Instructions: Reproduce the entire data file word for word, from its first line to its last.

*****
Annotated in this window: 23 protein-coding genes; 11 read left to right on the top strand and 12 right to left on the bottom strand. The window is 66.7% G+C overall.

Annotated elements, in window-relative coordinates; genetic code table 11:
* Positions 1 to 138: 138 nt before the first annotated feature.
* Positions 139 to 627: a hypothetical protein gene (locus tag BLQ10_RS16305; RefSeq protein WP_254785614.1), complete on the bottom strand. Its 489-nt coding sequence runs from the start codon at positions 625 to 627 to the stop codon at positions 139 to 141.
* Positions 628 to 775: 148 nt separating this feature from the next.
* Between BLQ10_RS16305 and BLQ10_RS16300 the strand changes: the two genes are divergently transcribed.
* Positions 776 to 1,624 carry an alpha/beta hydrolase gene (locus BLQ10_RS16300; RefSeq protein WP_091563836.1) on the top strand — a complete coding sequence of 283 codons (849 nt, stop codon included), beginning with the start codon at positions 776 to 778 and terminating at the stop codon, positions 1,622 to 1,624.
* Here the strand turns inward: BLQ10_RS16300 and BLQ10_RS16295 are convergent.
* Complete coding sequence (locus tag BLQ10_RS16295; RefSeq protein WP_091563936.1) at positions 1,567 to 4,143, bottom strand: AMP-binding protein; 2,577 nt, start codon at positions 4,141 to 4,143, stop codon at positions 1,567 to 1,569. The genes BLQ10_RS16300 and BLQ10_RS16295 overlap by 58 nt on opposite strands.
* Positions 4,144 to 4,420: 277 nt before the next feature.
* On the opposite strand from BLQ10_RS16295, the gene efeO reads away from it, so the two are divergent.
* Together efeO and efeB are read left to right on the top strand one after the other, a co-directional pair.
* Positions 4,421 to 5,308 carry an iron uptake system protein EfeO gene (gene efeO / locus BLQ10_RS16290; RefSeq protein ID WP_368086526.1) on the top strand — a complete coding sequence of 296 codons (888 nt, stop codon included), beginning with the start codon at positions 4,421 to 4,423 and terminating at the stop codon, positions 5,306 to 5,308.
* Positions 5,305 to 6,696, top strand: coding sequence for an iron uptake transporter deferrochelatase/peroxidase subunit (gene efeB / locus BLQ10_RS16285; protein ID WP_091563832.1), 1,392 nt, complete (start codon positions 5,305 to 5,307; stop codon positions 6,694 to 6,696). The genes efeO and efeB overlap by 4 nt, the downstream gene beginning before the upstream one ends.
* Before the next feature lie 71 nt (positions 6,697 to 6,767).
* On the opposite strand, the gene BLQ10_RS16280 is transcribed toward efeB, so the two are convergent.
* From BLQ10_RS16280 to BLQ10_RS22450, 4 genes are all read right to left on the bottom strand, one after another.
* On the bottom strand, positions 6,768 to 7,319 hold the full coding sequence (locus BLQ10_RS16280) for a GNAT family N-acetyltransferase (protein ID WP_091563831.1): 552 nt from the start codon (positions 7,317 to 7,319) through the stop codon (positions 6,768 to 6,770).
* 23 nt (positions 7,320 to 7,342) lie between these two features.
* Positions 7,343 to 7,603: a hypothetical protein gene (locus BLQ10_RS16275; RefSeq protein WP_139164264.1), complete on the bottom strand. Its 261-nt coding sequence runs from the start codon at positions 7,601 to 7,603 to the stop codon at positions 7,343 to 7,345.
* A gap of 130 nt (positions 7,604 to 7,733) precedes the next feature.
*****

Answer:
Annotated in this window: 23 protein-coding genes; 11 read left to right on the top strand and 12 right to left on the bottom strand. The window is 66.7% G+C overall.

Annotated elements, in window-relative coordinates; genetic code table 11:
* Positions 1 to 138: 138 nt before the first annotated feature.
* Positions 139 to 627: a hypothetical protein gene (locus tag BLQ10_RS16305; RefSeq protein WP_254785614.1), complete on the bottom strand. Its 489-nt coding sequence runs from the start codon at positions 625 to 627 to the stop codon at positions 139 to 141.
* Positions 628 to 775: 148 nt separating this feature from the next.
* Between BLQ10_RS16305 and BLQ10_RS16300 the strand changes: the two genes are divergently transcribed.
* Positions 776 to 1,624 carry an alpha/beta hydrolase gene (locus BLQ10_RS16300; RefSeq protein WP_091563836.1) on the top strand — a complete coding sequence of 283 codons (849 nt, stop codon included), beginning with the start codon at positions 776 to 778 and terminating at the stop codon, positions 1,622 to 1,624.
* Here the strand turns inward: BLQ10_RS16300 and BLQ10_RS16295 are convergent.
* Complete coding sequence (locus tag BLQ10_RS16295; RefSeq protein WP_091563936.1) at positions 1,567 to 4,143, bottom strand: AMP-binding protein; 2,577 nt, start codon at positions 4,141 to 4,143, stop codon at positions 1,567 to 1,569. The genes BLQ10_RS16300 and BLQ10_RS16295 overlap by 58 nt on opposite strands.
* Positions 4,144 to 4,420: 277 nt before the next feature.
* On the opposite strand from BLQ10_RS16295, the gene efeO reads away from it, so the two are divergent.
* Together efeO and efeB are read left to right on the top strand one after the other, a co-directional pair.
* Positions 4,421 to 5,308 carry an iron uptake system protein EfeO gene (gene efeO / locus BLQ10_RS16290; RefSeq protein ID WP_368086526.1) on the top strand — a complete coding sequence of 296 codons (888 nt, stop codon included), beginning with the start codon at positions 4,421 to 4,423 and terminating at the stop codon, positions 5,306 to 5,308.
* Positions 5,305 to 6,696, top strand: coding sequence for an iron uptake transporter deferrochelatase/peroxidase subunit (gene efeB / locus BLQ10_RS16285; protein ID WP_091563832.1), 1,392 nt, complete (start codon positions 5,305 to 5,307; stop codon positions 6,694 to 6,696). The genes efeO and efeB overlap by 4 nt, the downstream gene beginning before the upstream one ends.
* Before the next feature lie 71 nt (positions 6,697 to 6,767).
* On the opposite strand, the gene BLQ10_RS16280 is transcribed toward efeB, so the two are convergent.
* From BLQ10_RS16280 to BLQ10_RS22450, 4 genes are all read right to left on the bottom strand, one after another.
* On the bottom strand, positions 6,768 to 7,319 hold the full coding sequence (locus BLQ10_RS16280) for a GNAT family N-acetyltransferase (protein ID WP_091563831.1): 552 nt from the start codon (positions 7,317 to 7,319) through the stop codon (positions 6,768 to 6,770).
* 23 nt (positions 7,320 to 7,342) lie between these two features.
* Positions 7,343 to 7,603: a hypothetical protein gene (locus BLQ10_RS16275; RefSeq protein WP_139164264.1), complete on the bottom strand. Its 261-nt coding sequence runs from the start codon at positions 7,601 to 7,603 to the stop codon at positions 7,343 to 7,345.
* A gap of 130 nt (positions 7,604 to 7,733) precedes the next feature.